Private consumption will decrease substantially in 2015, and slightly further in 2016. Inflation, which will ease only gradually, will erode purchasing power so that real household incomes will fall substantially. The growth prospects for private sector wages are slim in a context of weak corporate profitability and downsizing pressures. Public sector wages are expected to rise only slightly, at the most, and below the inflation rate. The government is also seeking to cut the number of public sector employees. Pensions will barely keep pace with inflation, at best. Household borrowing will remain subdued, even though the debt-servicing burdens stemming from payback of short-term loans will ease gradually. As during the crisis of 2009, savings may be rather substantial. Public consumption will decline amid pressures on the central government finances.
Russian exports should benefit from a recovery in world trade but will increase only very slowly. Energy exports, in particular, which constitute over 60% of total export income, will remain relatively unchanged according to e.g. the most recent estimates by the Russian authorities. The weakness of the rouble may bolster exports of some basic goods as long as there is capacity, but companies’ willingness to make new investments is questionable considering Russia’s uncertain business environment and the possibility of new trade sanctions.
Investment will dwindle substantially this year and next. Private investment, in particular, will be depressed by a number of uncertainties relating to the ongoing tensions in East Ukraine, uncertain prospects for sanctions and the unpredictability of Russian economic and trade-related measures stemming from possible additional sanctions and recession countermeasures. Investment by state enterprises (efforts to boost them having waned among government leaders) and large projects financed by the state and state-owned banks will remain relatively small in terms of their impact. Domestic funding is already being constricted by e.g. the need to support non-financial corporations and banks in repayment of foreign debt. As the recession hits, companies will also further cut their inventories.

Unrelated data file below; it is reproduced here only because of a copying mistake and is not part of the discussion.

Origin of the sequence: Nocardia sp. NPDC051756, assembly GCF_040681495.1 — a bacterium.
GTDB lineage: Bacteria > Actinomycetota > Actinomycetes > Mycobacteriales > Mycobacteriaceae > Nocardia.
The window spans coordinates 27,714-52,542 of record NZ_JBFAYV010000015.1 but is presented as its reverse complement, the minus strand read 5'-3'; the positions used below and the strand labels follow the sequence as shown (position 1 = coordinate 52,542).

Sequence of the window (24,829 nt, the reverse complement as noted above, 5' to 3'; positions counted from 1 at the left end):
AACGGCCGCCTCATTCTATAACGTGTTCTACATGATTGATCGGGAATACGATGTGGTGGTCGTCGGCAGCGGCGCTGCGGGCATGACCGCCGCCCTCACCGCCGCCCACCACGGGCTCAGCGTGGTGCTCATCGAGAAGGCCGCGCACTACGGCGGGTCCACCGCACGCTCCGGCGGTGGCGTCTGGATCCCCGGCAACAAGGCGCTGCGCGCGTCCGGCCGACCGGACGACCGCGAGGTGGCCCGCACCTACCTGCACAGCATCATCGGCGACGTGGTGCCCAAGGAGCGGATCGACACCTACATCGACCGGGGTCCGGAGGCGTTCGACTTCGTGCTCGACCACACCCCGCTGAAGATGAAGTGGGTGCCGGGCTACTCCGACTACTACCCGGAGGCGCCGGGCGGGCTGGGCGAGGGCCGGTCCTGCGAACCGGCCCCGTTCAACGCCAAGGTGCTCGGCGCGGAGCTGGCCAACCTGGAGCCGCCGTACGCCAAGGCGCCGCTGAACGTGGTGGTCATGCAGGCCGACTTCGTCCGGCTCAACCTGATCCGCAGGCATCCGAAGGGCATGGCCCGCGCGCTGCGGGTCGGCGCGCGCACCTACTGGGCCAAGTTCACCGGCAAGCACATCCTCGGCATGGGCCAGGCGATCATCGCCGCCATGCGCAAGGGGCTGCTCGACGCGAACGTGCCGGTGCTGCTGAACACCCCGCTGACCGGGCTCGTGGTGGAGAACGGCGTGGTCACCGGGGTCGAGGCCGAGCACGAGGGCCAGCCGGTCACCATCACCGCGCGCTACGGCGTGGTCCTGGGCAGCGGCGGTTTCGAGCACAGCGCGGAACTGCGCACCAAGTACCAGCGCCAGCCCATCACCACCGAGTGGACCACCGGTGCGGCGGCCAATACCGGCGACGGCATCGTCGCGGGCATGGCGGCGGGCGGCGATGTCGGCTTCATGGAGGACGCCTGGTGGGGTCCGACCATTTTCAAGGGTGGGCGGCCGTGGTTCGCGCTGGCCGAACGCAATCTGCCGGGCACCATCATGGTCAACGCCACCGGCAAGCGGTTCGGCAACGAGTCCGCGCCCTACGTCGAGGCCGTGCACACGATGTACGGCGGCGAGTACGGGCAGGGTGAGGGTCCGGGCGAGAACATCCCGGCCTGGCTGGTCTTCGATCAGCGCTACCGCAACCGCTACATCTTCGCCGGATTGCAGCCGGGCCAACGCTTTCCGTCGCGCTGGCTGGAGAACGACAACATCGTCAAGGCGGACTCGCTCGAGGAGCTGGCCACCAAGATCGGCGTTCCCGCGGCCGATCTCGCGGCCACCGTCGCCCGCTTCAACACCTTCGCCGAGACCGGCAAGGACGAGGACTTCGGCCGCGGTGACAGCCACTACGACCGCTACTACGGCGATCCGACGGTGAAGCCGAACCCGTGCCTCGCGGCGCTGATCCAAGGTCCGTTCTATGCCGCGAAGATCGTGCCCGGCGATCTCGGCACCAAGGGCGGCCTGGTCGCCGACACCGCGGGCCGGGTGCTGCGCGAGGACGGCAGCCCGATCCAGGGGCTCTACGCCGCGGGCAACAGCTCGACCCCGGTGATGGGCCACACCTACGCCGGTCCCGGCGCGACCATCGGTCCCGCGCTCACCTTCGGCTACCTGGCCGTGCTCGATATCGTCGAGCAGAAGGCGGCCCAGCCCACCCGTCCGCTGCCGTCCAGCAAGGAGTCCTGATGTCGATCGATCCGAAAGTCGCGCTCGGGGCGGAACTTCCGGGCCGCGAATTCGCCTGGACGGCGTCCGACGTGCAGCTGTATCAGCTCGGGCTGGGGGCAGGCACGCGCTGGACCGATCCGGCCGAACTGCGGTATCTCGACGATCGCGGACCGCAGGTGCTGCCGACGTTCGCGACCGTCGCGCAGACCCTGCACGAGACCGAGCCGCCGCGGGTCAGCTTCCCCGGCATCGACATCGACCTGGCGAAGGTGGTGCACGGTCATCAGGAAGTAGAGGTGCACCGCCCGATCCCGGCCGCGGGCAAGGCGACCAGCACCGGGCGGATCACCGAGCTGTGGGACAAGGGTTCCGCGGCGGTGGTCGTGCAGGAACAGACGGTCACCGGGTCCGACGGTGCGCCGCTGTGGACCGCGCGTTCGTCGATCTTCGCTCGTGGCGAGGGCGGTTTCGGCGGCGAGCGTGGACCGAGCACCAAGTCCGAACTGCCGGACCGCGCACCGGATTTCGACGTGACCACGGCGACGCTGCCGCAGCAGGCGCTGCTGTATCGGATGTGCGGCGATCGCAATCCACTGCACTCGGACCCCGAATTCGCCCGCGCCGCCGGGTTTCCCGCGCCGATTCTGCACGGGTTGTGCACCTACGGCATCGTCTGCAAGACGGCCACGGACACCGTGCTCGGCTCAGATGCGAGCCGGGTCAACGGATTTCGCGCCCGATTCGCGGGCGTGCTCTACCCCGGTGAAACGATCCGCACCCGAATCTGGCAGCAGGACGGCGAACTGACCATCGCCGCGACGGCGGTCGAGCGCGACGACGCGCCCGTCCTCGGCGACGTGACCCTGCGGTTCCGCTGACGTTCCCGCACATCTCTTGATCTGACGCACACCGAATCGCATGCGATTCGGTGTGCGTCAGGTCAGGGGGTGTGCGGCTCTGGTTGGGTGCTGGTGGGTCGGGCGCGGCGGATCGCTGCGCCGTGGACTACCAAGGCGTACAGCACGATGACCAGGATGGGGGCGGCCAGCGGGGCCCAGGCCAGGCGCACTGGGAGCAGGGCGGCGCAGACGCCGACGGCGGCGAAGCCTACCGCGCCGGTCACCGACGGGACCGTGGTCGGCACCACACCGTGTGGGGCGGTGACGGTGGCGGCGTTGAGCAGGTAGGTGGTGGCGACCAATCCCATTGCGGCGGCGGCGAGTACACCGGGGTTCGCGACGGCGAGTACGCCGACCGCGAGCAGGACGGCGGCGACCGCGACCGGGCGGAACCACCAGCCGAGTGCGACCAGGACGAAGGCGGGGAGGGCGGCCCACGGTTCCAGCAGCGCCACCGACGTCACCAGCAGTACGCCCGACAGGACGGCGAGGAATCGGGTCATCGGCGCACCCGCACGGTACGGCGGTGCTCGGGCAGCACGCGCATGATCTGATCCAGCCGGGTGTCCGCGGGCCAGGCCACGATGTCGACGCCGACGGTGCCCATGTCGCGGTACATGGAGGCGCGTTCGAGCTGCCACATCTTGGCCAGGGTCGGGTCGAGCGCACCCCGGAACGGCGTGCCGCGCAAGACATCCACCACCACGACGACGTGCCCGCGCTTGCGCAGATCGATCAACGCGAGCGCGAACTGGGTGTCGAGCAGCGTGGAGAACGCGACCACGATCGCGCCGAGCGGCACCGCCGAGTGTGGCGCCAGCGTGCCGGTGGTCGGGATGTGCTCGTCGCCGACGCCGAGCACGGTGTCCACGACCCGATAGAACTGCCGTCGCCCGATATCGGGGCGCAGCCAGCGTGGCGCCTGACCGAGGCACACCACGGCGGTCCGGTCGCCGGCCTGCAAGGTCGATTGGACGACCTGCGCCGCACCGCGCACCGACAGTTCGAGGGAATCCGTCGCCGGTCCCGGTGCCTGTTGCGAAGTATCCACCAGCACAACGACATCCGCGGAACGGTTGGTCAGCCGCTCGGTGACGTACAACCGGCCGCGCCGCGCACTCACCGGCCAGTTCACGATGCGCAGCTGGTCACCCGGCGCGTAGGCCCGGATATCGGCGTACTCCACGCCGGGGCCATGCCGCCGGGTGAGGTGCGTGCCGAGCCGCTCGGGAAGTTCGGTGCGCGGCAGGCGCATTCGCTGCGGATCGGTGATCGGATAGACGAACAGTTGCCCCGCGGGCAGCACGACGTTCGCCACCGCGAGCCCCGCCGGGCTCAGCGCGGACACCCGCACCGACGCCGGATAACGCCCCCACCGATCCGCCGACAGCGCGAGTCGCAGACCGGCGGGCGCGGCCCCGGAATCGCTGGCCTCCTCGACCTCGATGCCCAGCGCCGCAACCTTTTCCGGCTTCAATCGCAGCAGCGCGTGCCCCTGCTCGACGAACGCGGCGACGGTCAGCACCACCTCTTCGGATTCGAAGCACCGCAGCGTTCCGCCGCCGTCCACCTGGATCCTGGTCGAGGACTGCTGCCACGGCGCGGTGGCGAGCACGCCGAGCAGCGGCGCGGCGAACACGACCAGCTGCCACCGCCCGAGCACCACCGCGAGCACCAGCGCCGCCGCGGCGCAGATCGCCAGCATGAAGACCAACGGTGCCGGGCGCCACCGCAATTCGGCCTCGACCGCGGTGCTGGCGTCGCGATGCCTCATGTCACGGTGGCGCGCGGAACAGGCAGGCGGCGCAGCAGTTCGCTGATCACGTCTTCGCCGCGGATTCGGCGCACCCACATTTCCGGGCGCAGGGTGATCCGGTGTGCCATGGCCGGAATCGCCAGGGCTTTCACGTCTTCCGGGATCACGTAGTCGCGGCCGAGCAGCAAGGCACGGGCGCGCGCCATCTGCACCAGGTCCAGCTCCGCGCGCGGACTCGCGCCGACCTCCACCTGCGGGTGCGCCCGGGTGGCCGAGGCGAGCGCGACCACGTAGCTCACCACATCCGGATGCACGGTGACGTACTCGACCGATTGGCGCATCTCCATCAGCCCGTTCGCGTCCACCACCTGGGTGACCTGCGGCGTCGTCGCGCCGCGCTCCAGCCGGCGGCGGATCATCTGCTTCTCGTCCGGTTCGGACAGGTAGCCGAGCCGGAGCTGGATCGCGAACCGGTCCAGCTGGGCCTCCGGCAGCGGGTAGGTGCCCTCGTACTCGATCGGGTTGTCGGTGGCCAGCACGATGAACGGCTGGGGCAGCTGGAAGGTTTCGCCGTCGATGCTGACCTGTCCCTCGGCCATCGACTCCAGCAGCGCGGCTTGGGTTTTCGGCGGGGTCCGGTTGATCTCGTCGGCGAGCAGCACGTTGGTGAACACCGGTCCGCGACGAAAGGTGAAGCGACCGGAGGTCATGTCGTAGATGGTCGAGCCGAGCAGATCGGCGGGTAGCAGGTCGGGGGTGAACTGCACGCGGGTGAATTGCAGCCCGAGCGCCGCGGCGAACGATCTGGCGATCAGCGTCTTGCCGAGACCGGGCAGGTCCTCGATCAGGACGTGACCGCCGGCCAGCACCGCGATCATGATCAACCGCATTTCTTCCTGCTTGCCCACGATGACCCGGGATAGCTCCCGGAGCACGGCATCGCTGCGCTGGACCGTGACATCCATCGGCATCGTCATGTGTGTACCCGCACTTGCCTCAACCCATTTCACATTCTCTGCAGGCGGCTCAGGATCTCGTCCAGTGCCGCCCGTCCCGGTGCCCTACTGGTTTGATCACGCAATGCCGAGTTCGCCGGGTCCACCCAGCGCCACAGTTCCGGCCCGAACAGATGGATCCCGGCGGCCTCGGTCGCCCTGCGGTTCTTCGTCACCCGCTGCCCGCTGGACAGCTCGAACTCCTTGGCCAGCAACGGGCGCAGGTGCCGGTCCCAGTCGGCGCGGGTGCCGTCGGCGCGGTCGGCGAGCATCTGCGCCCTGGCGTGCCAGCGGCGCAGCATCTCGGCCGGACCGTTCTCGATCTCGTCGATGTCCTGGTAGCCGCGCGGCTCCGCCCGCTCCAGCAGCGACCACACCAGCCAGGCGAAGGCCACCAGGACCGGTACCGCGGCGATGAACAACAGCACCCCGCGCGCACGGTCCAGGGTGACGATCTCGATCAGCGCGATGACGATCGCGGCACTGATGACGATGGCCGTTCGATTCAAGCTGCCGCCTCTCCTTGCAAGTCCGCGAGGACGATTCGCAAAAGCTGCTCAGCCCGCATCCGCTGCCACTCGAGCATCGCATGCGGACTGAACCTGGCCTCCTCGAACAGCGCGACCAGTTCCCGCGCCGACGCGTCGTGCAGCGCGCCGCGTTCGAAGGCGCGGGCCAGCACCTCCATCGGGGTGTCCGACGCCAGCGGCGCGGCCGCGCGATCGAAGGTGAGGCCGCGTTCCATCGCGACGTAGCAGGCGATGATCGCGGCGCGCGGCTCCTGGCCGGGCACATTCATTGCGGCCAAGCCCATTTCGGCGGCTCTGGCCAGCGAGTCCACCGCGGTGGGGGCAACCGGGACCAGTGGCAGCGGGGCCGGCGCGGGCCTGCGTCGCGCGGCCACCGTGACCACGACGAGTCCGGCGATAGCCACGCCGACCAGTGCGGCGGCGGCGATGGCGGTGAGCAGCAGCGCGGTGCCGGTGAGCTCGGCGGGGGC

Imports depressed by economic contraction, the weak rouble and lower export incomes
Russian imports will react strongly in 2015, partly dragged down by the economic contraction. As a comparison, import volumes declined by 30% when GDP fell by 8% during the recession of 2009. The real exchange rate of the rouble has now depreciated much more than in 2009: it is a quarter weaker than the average rate for 2014 (Chart 2). Russia’s income on exports, which dropped by a third in 2009, will deteriorate under the forecast oil price assumption, by almost a quarter in 2015. Imports will have to adjust to the smaller export income even more than usual, since it would be difficult to fund a current account deficit in the present situation. The current account last posted a deficit for a short period only, during the crisis of 1998. Against this background, import volumes are estimated to fall by a fifth in 2015.
The decline in imports will level off after 2015 as the economic contraction eases. In addition, the rouble’s real exchange rate will strengthen, since inflation is considerably faster in Russia than in its trading partners (the difference has grown to over 10%). In the absence of shocks which would lead to capital outflows, the rouble’s nominal exchange rate is expected to remain fairly stable, because net capital outflows stemming from e.g. repayment of foreign debt by non-financial corporations and banks will not necessarily exceed the surplus on the current account. The current account will be bolstered by diminishing imports and a recovery in Russia’s export income resulting from rising oil prices. The recovery in export income will, in turn, create room for an increase in imports.
Monetary policy tightened at same time as government seeks to cut expenditure
It has been difficult to boost economic growth through monetary policy, as corporate willingness to invest has suffered from the prevailing uncertainties. In winter 2014–2015, the monetary policy focus shifted to prevention of instability. The Bank of Russia substantially raised its key policy rate – which is, however, not quite at the level of inflation – to ease inflation and rein in capital outflows. This has driven up bank deposit and lending rates substantially, putting further strain on investment prospects.